Sicily’s 7 loveliest beaches: swim surrounded by stunning scenery


When the summer sun shines down on Sicily, the beach is the only place to be.

An island between three seas, home to a wealth of islands for exploring and some of the most crystalline and blue waters you’ll find in all of Europe, Sicily’s beautiful beaches offer something to suit everyone. Here, family-friendly beach towns alternate with secluded swimming holes only accessible by intrepid hikers. 

The water is unbeatably blue, but you can expect a rocky terrain on the majority of, but not all, beaches in Sicily. To really dig your toes in the sand, stick to the western side of the island and the beaches around Palermo and Trapani, but don’t expect these spots to be a secret. 

You’ll have more space to yourself if you venture towards the harder-to-reach strands, on foot or by ferry, but there’s nothing wrong with renting a lounger from the lido and letting the whole day get away from you. After all, that’s how the Italians do it.

1. San Vito Lo Capo, Trapani

A long sandy beach with an expansive and shallow lagoon in the shadow of a picturesque mountain – no, it’s not Waikiki – it’s San Vito Lo Capo. With 3 km (1.8 miles) of white sand located on the tip of the cape, this beach town is a summer hotspot popular with Italian families on vacations and Sicilians looking to get a break from the heat. Although it can get crowded, you’ll find plenty of room to spread out in the calm blue sea, where you can walk a long way with the water at hip or chest level.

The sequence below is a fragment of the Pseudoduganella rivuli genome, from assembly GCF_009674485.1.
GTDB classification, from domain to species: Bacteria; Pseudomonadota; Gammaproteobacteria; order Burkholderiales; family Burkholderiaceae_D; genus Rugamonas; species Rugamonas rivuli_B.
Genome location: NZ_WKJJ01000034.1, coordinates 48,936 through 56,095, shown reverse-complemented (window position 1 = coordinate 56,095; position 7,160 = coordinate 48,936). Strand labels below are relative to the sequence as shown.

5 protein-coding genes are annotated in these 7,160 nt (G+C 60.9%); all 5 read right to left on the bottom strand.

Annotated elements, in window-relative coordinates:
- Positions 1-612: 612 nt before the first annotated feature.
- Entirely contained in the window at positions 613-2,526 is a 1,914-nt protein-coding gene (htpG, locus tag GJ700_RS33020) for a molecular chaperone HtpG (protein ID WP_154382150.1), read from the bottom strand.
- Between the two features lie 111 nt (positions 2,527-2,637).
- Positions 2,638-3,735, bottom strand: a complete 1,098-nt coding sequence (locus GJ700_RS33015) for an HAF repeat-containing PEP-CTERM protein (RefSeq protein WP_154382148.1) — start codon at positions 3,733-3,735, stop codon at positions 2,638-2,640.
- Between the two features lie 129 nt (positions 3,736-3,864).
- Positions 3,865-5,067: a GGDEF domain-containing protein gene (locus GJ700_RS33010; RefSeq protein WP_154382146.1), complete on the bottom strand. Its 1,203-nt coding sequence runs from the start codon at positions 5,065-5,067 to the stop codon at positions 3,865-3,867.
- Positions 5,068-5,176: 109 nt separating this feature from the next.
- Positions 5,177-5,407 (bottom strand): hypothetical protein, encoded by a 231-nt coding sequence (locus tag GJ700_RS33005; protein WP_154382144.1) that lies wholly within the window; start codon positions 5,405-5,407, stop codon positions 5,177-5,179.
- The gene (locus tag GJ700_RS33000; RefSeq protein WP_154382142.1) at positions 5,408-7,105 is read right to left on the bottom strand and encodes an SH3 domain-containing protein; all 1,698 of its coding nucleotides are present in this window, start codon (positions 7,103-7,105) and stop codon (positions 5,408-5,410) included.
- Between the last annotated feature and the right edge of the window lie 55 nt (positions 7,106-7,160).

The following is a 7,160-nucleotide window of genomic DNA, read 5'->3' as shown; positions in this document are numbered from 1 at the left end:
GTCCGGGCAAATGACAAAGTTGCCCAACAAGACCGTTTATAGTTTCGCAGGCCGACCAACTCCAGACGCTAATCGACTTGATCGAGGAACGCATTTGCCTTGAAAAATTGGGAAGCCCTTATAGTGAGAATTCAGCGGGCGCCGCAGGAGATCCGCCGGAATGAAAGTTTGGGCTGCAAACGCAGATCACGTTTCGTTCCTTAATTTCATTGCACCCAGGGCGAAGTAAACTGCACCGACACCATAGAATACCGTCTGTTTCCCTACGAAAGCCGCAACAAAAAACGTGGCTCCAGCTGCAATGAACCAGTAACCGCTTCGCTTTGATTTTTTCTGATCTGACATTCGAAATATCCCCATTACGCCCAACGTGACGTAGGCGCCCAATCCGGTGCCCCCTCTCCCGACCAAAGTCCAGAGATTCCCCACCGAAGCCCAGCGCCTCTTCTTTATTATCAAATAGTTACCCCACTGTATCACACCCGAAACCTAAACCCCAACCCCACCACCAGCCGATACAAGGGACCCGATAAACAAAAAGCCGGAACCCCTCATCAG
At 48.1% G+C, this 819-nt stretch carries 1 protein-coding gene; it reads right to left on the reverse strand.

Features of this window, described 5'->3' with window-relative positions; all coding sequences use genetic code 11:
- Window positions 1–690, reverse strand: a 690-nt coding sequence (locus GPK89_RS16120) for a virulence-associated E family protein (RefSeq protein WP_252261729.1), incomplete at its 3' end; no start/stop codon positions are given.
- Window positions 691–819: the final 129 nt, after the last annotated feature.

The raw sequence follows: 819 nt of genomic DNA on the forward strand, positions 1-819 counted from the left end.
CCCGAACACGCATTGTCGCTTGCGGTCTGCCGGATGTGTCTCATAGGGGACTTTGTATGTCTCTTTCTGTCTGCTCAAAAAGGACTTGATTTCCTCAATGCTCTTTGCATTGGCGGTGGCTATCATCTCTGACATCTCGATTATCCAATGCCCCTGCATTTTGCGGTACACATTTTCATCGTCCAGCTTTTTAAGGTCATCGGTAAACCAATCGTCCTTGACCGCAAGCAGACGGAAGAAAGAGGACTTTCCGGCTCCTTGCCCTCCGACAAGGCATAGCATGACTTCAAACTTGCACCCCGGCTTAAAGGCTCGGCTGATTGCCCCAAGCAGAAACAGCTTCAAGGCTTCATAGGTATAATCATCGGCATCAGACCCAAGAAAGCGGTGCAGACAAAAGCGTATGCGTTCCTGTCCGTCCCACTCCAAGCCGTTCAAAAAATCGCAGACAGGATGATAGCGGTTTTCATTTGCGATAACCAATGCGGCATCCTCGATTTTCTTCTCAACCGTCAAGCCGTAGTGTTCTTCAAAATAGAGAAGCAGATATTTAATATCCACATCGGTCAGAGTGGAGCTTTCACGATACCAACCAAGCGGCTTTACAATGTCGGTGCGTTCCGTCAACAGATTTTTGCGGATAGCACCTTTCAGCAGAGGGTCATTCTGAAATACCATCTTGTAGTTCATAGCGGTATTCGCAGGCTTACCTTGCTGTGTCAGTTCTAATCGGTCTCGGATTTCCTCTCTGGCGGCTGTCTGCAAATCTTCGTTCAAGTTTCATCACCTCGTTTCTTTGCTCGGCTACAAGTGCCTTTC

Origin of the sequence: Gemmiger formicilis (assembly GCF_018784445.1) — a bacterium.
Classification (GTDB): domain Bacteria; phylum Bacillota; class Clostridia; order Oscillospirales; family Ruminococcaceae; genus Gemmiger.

Detour: For a wilder beach experience, the legendarily beautiful trails and swimming coves of the Zingaro Reserve are located on the eastern side of the cape. 

It’s easy to lose track of time on beautiful Cefalù beach © Fernando Fernández Baliña / Getty Images

2. Cefalù, Palermo

If you’re in Palermo, it’s just one hour to get to Cefalù, where a charming medieval village is pressed right up to the sea along a sandy beach. Not only are there plenty of opportunities for meals with a view (try Vecchia Marina for sunsets and seafood), but you can explore the historic landmarks in town or take a hike up to the hilltop castle for a vista of the city and the water. You’ll find lidos to rent chairs and every convenience in this buzzy beach town, now basking in its recent fame as a filming location on HBO’s The White Lotus. 

Planning Tip: You can take the train here, but that doesn’t mean the schedule is forgiving for under-planners. Make sure you buy your return ticket in advance if you plan to head back to Palermo.

3. Scala dei Turchi, Agrigento

On the southern coast of Sicily facing the Mediterranean Sea, Scala dei Turchi is a rock formation defined by the articulated layers of a natural rock formation. Although you used to be able to walk on top of the rocks, access was closed off to visitors to prevent further erosion. You can still enjoy the beach, which is a mix of sand and rock, at one of the lidos nearby – just prepare yourself for the stairs before the stairs. It’s a long walk down to the water from the road and a big climb back up to the top.